Sie sind auf Seite 1von 19

Syntagmatic and paradigmatic

relations in Grammar
Syntagmatic relations
• are immediate linear relations between units
in a segmental sequence.
• The combination of two words or word-
groups one of which is modified by the other
forms a unit which is reffered to as a syntactic
” syntagma”.
There are four main types of notional
syntagmas:
1. predicative (the combination of a subject and
a predicate),
2. objective (-/- a verb and its object),
3. attributive (a noun and attribute),
4. adverbial (a modified notional word, such as
a verb, adjective, or adverb, with its adverbial
modifier).
Paradigmatic relations
• The other type of relations, opposed to
syntagmatic and called “paradigmatic”, are
such as exist between elements of the system
outside the strings where they co-occur.
Unlike syntagmatic relations, paradigmatic
relations cannot be directly observed in
utterances, that is why they are reffered to as
relations “in absentia”.
Paradigmatic relations
• coexist with syntagmatic relations in such a
way that some sort of syntagmatic connection
is necessery for the realization of any
paradigmatic series. This is especially evident
in a classical grammatical paradigm which
presents a productive series of forms each
consisting of a syntagmatic connection of two
elements: one common for the whole of the
series, the other specific for every individual
form in the series.
Paradigmatic relations
• A linguistic unit can enter into relations of two different kinds. It
enters into paradigmatic relations with all the units that can also
occur in the same environment. PR are relations based on the
principles of similarity. They exist between the units that can
substitute one another.
For instance, in the word-group A PINT OF MILK the word PINT is in
paradigmatic relations with the words bottle, cup, etc. The article A
can enter into PR with the units the, this, one, same, etc.
• According to different principles of similarity PR can be of three
types:
• semantic,
• formal
• functional.
Semantic PR
• are based on the similarity of meaning:
a book to read = a book for reading.
He used to practice English every day –
He would practice English every day.
Formal PR
• are based on the similarity of forms.
Such relations exist between the members of a
paradigm:
man – men;
play – played – will play – is playing
Functional PR
• are based on the similarity of function.
They are established between the elements that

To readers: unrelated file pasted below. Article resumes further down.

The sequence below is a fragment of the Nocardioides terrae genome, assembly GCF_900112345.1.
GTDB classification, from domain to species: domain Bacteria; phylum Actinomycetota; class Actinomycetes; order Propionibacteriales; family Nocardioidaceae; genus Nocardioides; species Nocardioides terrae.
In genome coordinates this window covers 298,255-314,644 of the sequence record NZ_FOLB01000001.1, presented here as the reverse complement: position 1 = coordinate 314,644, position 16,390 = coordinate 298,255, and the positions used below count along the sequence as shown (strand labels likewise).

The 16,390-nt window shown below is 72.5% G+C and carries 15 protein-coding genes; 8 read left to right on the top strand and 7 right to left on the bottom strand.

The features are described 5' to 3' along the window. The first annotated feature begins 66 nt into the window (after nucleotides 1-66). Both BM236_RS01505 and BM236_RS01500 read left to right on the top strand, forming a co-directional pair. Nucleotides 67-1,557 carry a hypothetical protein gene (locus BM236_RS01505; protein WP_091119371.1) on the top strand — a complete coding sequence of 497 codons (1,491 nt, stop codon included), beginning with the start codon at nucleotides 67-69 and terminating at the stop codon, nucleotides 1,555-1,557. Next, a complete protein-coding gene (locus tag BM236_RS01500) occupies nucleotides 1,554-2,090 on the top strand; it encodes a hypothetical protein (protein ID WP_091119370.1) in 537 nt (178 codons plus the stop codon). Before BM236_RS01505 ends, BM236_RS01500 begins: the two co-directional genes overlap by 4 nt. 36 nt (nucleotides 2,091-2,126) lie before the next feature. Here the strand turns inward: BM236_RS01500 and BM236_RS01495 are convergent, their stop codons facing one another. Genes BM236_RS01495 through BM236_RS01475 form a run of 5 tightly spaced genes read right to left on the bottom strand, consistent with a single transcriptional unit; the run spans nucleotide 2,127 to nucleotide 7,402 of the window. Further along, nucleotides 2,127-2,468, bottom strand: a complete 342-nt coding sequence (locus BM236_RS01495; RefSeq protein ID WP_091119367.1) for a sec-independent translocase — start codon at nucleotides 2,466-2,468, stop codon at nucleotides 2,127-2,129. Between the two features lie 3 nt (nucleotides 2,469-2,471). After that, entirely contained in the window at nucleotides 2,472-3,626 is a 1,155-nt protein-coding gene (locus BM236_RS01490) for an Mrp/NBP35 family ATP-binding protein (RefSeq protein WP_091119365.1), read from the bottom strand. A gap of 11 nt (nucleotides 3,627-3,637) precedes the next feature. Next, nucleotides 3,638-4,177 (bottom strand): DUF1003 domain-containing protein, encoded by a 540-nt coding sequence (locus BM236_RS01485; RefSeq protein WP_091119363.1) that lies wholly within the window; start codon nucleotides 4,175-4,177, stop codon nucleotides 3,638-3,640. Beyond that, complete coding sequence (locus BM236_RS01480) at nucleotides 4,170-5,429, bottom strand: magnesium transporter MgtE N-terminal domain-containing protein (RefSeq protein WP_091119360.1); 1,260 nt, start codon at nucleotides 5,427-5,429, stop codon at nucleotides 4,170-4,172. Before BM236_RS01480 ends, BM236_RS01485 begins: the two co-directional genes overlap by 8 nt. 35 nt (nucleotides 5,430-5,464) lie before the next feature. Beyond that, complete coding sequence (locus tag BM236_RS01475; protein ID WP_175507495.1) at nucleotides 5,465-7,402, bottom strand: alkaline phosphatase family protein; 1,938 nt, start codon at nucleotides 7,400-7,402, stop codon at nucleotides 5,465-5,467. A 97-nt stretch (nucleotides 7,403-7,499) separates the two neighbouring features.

can occur in the same position.
For instance, noun determiners: a, the, this, his,
Ann’s, some, each, etc.
• PR are associated with the sphere of
‘language’.
Syntagmatic relations
• A linguistic unit enters into syntagmatic relations with other
units of the same level it occurs with.
• SR exist at every language level.
• E.g. in the word-group A PINT OF MILK the word PINT
contrasts SR with A, OF, MILK; within the word PINT – P, I, N
and T are in syntagmatic relations.
• SR are linear relations, that is why they are manifested in
speech.
• They can be of three different types:
1. coordinate,
2. subordinate
3. predicative
Syntagmatic presentation deals with
relations among particular elements in
a text.
• It needs considerable imagination to catch on
to the fact of how difficult it is for scientists
first to lead off experiments on AIDS and then
follow them up when the state is constantly
short of money.5
• 1. it needs considerable imagination + full
infinitive
2. how difficult it is + for somebody + full
infinitive
3. an experiment + on + noun
4. to be short of + noun
5. lead off – begin
6. follow up – develop
7. catch on to – understand
Coordinate SR
• exist between the homogeneous linguistic
units that are equal in rank,
• they are the relations of independence:
you and me; They were tired but happy.
Subordinate SR
• are the relations of dependence when one
linguistic unit depends on the other:
• teach + er – morphological level;
• a smart student – word-group level;
predicative and subordinate clauses –
sentence level.
Predicative SR
• are the relations of interdependence:
primary and secondary predication.
• SR may be observed in utterances, which is
impossible when we deal with PR.
• Therefore, PR are identified with ‘language’
while SR are identified with ‘speech’.
Syntagmatic relations
• are important for determining the meaning of
a poly-semantic word because different
senses of poly-semantic words are revealed in
the context (yellow dress — yellow press).
Contexts
• Linguistic. Lexical valence of the word — the lexical
contexts that a word may be used in.
a. Lexical — includes LU combined with the poly-semantic
word which helps to determine its senses or meaning
(heavy box, heavy rain, heavy industry).
b. Grammatical — is the grammatical structure of the
phrase that helps to determine the sense of a poly-
semantic word (to make a cake, to make smb do smth, to
make a splendid actress).
c. Semantic — is a common use of words in certain
repeatedly used environment (to solve the problem, to
identify the problem, a complicated problem).
- Extra-linguistic — is constituted by the speech situation in
which the word is used (I'll give you a ring — )
• I don't like light music' ,Nu-mi place muzica
ușoare' ..
• Can you play from music? ,,Poți cînta la prima
vedere?"
• This is the first music that he ever composed'
E prima lucrare muzicală pe care a compus-o"
• She has no music in her ,,Nu are deloc simț
muzical"'